HARLEM — With about six outs left in Game 6 of the 2009 World Series, my cell phone rang in the press box. It was my mother.
Like every other playoff game I covered this season, I was under a tight deadline that night. And with the Yankees on the brink of beating the Phillies the pressure was turned up even more. I knew that there was a good chance I’d be writing about a historic moment, so my first instinct was to ignore the call.
But I couldn’t let myself do it. What if it was something really important? What if she was in trouble? What if it was a matter of life and death? Why else would she be calling me now?
So, I answered.
“Hello,” mom said casually. “I’m watching on TV. Are you busy?”
I share this story because it reminds me that even some of my closest friends and family members may not have the clearest picture of what I do and what that entails. (And for the record, at that particular moment, I was indeed busy.)
So, since this blog has yet to celebrate its one-day anniversary, I figured this would be the perfect time to tackle some frequently asked questions. As new questions come up, whether they’re about work or anything else, feel free to leave them in the comments section so I can answer them.
Eventually, this document will be moved to a separate “FAQ” page that can be easily accessed when needed. Let’s begin:
Q: When did you become a Yankee fan?
A: Well, that would be never. The old saying is true: there’s no cheering in the press box. Because journalists must maintain objectivity in order to fairly and ethically do their jobs, they are prohibited from being fans of the teams they cover. So. I don’t root for the Yankees, or any other baseball team.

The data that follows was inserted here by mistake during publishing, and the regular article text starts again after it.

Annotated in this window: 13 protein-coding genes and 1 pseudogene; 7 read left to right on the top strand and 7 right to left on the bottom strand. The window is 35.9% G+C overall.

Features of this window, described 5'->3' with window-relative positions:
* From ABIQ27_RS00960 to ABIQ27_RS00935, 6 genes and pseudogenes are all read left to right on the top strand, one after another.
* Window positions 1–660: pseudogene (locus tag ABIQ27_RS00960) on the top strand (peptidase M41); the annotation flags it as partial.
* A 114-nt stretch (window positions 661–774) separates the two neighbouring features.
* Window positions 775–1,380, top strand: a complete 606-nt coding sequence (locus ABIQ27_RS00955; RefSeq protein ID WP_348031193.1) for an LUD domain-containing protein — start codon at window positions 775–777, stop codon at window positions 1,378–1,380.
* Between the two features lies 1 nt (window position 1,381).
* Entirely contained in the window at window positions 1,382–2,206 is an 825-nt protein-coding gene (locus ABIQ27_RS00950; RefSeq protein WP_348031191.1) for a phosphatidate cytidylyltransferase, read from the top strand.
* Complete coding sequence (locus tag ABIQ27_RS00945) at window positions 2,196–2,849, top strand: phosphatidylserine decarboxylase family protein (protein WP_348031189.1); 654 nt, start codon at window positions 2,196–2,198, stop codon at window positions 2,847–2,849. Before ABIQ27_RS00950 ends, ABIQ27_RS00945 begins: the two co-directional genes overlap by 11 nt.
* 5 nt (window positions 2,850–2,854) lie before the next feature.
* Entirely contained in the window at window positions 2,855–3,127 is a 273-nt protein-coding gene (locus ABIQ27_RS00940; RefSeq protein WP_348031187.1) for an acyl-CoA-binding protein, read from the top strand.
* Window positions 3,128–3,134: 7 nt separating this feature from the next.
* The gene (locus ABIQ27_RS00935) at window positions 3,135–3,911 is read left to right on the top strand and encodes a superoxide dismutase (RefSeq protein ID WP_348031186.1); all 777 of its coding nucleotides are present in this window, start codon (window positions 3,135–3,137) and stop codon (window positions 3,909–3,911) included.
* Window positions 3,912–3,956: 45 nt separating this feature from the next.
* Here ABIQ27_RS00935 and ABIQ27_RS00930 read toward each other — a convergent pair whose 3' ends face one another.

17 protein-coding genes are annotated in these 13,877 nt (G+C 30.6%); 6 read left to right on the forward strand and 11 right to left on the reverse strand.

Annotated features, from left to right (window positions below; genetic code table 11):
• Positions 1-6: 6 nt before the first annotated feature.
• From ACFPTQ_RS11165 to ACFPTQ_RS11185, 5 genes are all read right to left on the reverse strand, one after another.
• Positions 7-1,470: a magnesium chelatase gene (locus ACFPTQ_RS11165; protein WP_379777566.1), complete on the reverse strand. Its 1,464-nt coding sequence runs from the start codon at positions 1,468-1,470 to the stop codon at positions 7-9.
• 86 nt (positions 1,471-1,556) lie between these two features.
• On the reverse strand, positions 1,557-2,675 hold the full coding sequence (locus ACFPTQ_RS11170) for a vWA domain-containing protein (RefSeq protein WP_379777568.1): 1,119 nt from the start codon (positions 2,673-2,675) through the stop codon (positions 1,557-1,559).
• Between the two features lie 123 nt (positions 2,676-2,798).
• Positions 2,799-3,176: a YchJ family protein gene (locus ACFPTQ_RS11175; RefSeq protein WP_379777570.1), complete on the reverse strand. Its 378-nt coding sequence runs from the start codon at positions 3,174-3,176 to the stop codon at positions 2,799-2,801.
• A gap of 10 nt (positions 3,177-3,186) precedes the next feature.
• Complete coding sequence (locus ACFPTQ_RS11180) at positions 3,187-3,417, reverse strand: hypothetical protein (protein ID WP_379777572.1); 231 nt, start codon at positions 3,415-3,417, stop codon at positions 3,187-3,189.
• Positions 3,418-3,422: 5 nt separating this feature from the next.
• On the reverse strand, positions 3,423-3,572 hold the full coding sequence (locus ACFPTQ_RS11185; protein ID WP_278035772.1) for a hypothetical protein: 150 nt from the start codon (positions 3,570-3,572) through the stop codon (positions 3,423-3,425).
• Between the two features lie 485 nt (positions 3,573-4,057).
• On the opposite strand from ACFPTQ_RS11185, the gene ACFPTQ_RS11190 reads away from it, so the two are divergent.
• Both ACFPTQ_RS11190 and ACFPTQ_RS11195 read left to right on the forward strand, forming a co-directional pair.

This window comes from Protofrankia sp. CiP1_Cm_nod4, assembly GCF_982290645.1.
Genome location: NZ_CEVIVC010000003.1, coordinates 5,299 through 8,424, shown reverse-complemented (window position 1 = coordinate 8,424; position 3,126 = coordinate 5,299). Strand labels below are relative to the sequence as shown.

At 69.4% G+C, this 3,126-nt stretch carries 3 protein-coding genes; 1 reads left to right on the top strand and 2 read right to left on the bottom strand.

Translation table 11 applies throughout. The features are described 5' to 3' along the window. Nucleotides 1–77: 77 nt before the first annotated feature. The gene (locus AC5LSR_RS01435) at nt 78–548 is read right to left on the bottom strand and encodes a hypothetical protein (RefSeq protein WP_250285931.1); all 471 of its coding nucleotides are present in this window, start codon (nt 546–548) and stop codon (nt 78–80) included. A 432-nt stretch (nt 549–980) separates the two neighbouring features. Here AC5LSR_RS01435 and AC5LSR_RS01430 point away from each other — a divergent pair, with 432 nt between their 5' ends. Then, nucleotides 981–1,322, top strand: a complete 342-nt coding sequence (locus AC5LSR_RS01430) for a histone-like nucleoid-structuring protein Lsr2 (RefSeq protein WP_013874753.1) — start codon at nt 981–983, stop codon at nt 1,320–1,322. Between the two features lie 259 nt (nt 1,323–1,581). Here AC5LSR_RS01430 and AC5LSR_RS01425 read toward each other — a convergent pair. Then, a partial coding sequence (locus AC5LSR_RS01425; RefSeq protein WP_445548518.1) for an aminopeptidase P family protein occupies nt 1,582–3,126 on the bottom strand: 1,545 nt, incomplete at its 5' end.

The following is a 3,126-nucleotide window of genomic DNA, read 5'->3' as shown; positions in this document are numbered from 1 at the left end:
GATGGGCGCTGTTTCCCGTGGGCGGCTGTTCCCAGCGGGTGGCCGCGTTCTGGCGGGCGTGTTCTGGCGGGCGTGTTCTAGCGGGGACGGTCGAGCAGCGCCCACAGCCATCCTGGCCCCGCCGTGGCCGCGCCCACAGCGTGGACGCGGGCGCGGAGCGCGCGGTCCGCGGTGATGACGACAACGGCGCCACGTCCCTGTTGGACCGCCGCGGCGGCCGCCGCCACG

I am, however, a huge fan of pitcher’s duels, quick games and Marriott Points*.
Q: But, don’t you work for the Yankees?
A: Nope. I work for the Star-Ledger, a newspaper that independently covers the Yankees.
Q: Do you travel with the team?
A: Yes, I cover every Yankees road game. But I don’t travel with the team on their charter. Instead, I am responsible for my booking all of my accommodations while the newspaper picks up the tab. In the process, I get Marriott points. Lots and lots of Marriott points.
Q: So what do you cover after baseball season?
A: More baseball! The offseason is a time for teams to add new players, whether it be through free agency or via trade. And trying to keep track of all that stuff is often just as demanding as covering the games themselves. But there are slow periods, too, like in January. That’s when a lot of beat writers get to take some time off and finally burn some of those awesome Marriott points.
Q: How many baseball caps do you have in your collection?
A: I have 104. All of them are fitted. All of them are an actual on-the-field design. And most of them made by New Era. I started collecting them in 1996.
Q: Which are your favorites?
A: The first was a blue 70s style Braves cap, with the white front and red lowercase “a.” The oldest looking one is a wool 1911 Philadelphia Athletics cap, reproduced about 10 years ago for an A’s/Giants Bay Bridge series.
But my absolute favorite is a replica 1961 Los Angeles Angels cap, the ones with a halo on top. I remember seeing it on the kid in that movie “The Sandlot” and thinking it was pretty damn cool. So I was stoked years later, when I found one the discount table in an old sporting goods shop in San Francisco store for 10 bucks.
* I’m not quite sure of the reason, but baseball writers love the Marriott rewards program. When I got my first baseball beat (the Baltimore Orioles), I remember asking one of our veteran baseball reporters for his advice. His first question: “Have you signed up for your Marriott points yet?”
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